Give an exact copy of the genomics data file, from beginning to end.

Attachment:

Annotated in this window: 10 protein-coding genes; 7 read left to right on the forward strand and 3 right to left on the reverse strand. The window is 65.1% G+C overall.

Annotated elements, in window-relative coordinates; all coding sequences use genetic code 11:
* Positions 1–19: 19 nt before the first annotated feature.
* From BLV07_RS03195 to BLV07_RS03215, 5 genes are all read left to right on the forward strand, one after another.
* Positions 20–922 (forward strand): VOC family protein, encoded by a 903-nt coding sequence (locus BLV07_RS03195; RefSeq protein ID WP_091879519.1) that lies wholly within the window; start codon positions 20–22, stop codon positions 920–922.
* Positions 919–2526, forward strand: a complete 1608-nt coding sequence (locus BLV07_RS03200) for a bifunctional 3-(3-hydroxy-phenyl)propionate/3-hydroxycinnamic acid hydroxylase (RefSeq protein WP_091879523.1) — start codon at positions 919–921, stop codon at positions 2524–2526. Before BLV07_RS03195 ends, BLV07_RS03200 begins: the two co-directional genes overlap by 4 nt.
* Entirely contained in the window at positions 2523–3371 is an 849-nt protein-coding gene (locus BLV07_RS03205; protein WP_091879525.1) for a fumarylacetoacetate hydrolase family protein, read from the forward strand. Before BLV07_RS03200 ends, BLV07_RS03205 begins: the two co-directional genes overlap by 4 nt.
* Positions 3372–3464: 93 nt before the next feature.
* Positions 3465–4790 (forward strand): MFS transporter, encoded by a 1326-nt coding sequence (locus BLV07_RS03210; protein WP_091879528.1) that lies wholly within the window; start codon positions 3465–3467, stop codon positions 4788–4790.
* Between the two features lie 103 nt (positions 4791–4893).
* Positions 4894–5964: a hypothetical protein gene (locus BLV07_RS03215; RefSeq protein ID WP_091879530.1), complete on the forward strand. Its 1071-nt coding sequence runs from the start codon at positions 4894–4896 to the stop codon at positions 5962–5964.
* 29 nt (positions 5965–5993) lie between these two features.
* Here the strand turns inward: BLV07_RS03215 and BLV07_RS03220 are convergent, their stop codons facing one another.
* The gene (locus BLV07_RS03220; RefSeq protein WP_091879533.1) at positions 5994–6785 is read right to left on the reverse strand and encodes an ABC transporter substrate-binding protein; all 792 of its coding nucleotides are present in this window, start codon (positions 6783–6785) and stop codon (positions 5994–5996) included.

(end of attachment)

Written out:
Annotated in this window: 10 protein-coding genes; 7 read left to right on the forward strand and 3 right to left on the reverse strand. The window is 65.1% G+C overall.

Annotated elements, in window-relative coordinates; all coding sequences use genetic code 11:
* Positions 1–19: 19 nt before the first annotated feature.
* From BLV07_RS03195 to BLV07_RS03215, 5 genes are all read left to right on the forward strand, one after another.
* Positions 20–922 (forward strand): VOC family protein, encoded by a 903-nt coding sequence (locus BLV07_RS03195; RefSeq protein ID WP_091879519.1) that lies wholly within the window; start codon positions 20–22, stop codon positions 920–922.
* Positions 919–2526, forward strand: a complete 1608-nt coding sequence (locus BLV07_RS03200) for a bifunctional 3-(3-hydroxy-phenyl)propionate/3-hydroxycinnamic acid hydroxylase (RefSeq protein WP_091879523.1) — start codon at positions 919–921, stop codon at positions 2524–2526. Before BLV07_RS03195 ends, BLV07_RS03200 begins: the two co-directional genes overlap by 4 nt.
* Entirely contained in the window at positions 2523–3371 is an 849-nt protein-coding gene (locus BLV07_RS03205; protein WP_091879525.1) for a fumarylacetoacetate hydrolase family protein, read from the forward strand. Before BLV07_RS03200 ends, BLV07_RS03205 begins: the two co-directional genes overlap by 4 nt.
* Positions 3372–3464: 93 nt before the next feature.
* Positions 3465–4790 (forward strand): MFS transporter, encoded by a 1326-nt coding sequence (locus BLV07_RS03210; protein WP_091879528.1) that lies wholly within the window; start codon positions 3465–3467, stop codon positions 4788–4790.
* Between the two features lie 103 nt (positions 4791–4893).
* Positions 4894–5964: a hypothetical protein gene (locus BLV07_RS03215; RefSeq protein ID WP_091879530.1), complete on the forward strand. Its 1071-nt coding sequence runs from the start codon at positions 4894–4896 to the stop codon at positions 5962–5964.
* 29 nt (positions 5965–5993) lie between these two features.
* Here the strand turns inward: BLV07_RS03215 and BLV07_RS03220 are convergent, their stop codons facing one another.
* The gene (locus BLV07_RS03220; RefSeq protein WP_091879533.1) at positions 5994–6785 is read right to left on the reverse strand and encodes an ABC transporter substrate-binding protein; all 792 of its coding nucleotides are present in this window, start codon (positions 6783–6785) and stop codon (positions 5994–5996) included.